You're welcome. Give me some time to think about how to best present this complicated topic to you in a succinct and helpful manner.
Well, I failed on the succinct part but hopefully kept the jargon to a tolerable level.
The end goal of computer based color identification is to allow for anyone with a scanner to be able to identify the color of a stamp. The actual identification part will most likely be done using a specially written software program that analyzes a calibrated image of a stamp.
When a scan is taken, a raster image file is created where each pixel is represented by 3 numerical values. One each for red, green, and blue. These numbers by themselves mean nothing. When they are put into the context of a color space (reference #1 at bottom of page), they can be used by a computer to represent a defined color. This is then used by a computer to do things such as instruct the hardware of a monitor to display a certain color. So far I have found that the sRGB color space can represent all of the stamp colors that I have sampled which helps to simplify things.
The difficulty of using computers to sample and display colors accurately is due to the variations in material properties of the real world. Engineers and scientists have gone to great lengths to give us the stability of imaging and display devices which we enjoy today. Consumer grade computing equipment has finally become sufficient and affordable for widespread use. We now need only to adapt our home computers for use in shade identification.
The first step is accurately sampling the color of a stamp. This is possible with modern scanners if they are color calibrated. Calibration allows for the utilization of the concept of an absolute color space:
"A color space in which colors are unambiguous, that is, where the interpretations of colors in the space are colorimetrically defined without reference to external factors."(#2)
The scan needs to be taken with 16-bit sampling. 8-bit is adequate for representing and displaying color, but does not allow for the calibration process of consumer scanners. To retain all of the color information, the image file format must be not compressed. TIFF files are adequate for this.
Unfortunately not many image editing programs support 16-bit images and the ability to apply and convert color profiles. Higher level versions of Adobe Photoshop work. There are some others that are free which I'll provide links to if asked for.
At this point the color of an imaged stamp can be compared to another one created by any suitable hardware. Two images displayed next to each other on any decent monitor will show differences and similarities that are close to what would be seen by observing them physically next to each other.
The displayed images won't necessarily appear exactly as their color in the real world. Things like metamerism and monitor calibration will affect the displayed colors.(#3) However, one can display their stamp alongside a reference file of known stamp shades and be able to get a very good idea of what color theirs is.
Comparing a stamp physically set next to an image displayed on any monitor will not provide an accurate comparison. Monitor calibration does improve this, but does not eliminate the deficiencies of computing equipment to display color exactly as in the real world.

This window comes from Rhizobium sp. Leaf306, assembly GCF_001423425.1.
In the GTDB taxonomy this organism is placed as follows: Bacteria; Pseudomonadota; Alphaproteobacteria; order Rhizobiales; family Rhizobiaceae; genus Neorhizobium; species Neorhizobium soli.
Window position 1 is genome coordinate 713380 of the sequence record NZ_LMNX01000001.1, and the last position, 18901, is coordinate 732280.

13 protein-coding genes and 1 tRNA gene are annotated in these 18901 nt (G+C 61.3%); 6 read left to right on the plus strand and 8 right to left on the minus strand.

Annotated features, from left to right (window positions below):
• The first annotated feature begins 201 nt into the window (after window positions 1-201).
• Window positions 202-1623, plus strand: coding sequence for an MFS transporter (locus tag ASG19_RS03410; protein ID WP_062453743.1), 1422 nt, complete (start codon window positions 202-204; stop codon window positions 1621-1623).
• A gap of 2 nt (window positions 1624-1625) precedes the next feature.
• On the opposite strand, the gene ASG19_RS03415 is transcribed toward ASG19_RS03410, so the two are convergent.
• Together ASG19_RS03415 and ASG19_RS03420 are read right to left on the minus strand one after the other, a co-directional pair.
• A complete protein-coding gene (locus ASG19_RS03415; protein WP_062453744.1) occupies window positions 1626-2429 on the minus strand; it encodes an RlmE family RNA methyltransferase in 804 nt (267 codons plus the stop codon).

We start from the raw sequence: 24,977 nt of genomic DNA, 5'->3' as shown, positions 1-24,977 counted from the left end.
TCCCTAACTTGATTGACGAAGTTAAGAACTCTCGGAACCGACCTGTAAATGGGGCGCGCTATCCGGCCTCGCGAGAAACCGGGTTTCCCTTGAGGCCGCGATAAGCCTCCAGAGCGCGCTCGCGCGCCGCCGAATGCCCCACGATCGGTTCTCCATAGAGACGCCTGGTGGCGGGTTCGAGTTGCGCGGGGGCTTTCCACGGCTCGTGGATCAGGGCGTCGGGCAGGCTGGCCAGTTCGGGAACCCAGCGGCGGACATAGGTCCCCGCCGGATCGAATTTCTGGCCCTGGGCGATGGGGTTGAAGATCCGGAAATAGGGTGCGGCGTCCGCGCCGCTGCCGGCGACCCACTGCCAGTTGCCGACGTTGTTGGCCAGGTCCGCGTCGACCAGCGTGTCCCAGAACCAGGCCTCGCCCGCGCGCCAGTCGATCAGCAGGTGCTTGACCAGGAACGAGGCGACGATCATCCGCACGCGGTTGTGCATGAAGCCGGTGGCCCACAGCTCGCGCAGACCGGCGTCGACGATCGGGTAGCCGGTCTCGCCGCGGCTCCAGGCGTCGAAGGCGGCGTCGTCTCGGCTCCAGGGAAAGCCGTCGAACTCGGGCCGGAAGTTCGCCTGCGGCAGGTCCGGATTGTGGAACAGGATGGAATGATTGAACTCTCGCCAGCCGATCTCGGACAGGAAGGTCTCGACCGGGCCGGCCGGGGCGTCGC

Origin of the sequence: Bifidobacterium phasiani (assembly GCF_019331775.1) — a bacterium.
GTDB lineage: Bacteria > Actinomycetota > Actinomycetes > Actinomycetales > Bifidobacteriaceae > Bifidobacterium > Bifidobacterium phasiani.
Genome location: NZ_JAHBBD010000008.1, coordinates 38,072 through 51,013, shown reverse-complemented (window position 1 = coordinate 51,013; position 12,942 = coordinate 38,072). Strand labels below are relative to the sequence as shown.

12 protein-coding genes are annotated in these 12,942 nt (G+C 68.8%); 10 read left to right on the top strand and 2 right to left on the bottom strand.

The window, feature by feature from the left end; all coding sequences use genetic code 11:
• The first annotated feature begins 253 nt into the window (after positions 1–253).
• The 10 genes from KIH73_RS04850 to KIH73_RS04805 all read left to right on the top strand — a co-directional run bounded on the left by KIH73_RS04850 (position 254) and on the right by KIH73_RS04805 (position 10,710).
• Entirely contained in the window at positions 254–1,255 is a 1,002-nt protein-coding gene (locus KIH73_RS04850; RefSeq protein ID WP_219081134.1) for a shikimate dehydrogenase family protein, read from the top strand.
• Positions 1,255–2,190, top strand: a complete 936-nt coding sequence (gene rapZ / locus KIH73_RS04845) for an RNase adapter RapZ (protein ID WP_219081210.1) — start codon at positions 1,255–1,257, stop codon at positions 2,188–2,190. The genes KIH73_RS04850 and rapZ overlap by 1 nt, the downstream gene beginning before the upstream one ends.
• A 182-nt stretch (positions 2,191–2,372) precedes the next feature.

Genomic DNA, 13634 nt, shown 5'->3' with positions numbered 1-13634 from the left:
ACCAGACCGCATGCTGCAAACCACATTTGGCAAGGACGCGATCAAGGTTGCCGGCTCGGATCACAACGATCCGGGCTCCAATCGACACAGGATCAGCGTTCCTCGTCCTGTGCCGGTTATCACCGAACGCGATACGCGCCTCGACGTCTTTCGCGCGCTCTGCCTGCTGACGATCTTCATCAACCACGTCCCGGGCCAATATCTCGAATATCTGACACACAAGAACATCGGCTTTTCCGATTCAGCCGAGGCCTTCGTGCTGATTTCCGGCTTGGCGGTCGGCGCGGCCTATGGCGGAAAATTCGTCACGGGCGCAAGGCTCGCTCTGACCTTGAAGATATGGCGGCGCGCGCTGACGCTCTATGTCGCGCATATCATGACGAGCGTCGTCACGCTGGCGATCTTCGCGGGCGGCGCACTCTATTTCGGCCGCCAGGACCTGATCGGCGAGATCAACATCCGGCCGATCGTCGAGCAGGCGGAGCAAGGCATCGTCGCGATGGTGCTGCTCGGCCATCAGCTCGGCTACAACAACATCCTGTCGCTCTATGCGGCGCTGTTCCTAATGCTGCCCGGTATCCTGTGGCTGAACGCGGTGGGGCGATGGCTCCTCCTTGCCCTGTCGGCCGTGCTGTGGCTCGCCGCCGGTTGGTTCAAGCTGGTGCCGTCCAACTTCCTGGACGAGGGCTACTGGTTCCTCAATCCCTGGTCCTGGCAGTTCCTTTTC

Comparing colors on a monitor is not ideal. Many people have deficiencies in color perception.(#4) Professional grade monitors and their calibration is expensive and still won't display color perfectly. Things like comparing histograms can aid in human based comparisons. Analysis methods such as using statistical algorithms removes the human variable.
Stamps are not actually identified by an exact color. They are put into categories. The color of a U.S. classic stamps is actually a combination of many different pigment particles of varying color and size. 9600 dpi is close to one ink particle per pixel. The 1861 3c stamp color expert Jack Daley bases his shade categorization on enhanced 9600 dpi scans by identifying such patterns by eye.
Computer software can be utilized to find and identify patterns in those variations. I am in the process of sampling as many stamps as possible that have been categorized by color experts. Though I am not the ideal person to develop analysis methods, I do try to find patterns and will share all of my leg work in collecting data with any who want to help.
Much needs to be done but the end goal of shade categorization being accessible by everyone with a suitable scanner is now technologically possible. When enough data has been collected for each stamp issue, then analysis methods must be developed to quantify meaningful patterns in the data. Then experts need to agree on category thresholds and how these computerized methods will fit into expertisation.
Here's the most comprehensive paper I have found:
Philatelic Shade Discrimination Based on Measured Color. David L. Herendeen, James A. Allen, Thomas Lerahttp://postalmuseum.si.edu/research...orimetry.pdf
Here's some previous SCF threads:http://goscf.com/t/44832http://goscf.com/t/42317
Here's a web based Image Color Summarizer:http://mkweb.bcgsc.ca/color_summarizer/?analyze
Choose the "Precision: extreme" option.
Here's a link to an accurate yet affordable scanner calibration target:http://www.targets.coloraid.de/
Choose: R1 - IT 8.7/2 Reflective Scanner Target on Kodak Professional paper (incl. CD)
Shipping took about a week to me in the US from Germany and he even used some lovely stamps. Scroll down on the page for ordering information.
Calibrating a scanner with just this target is not simple, but I can provide instructions for a free method. There are alternatives that are easy but cost in the hundreds of dollars for a target and software package.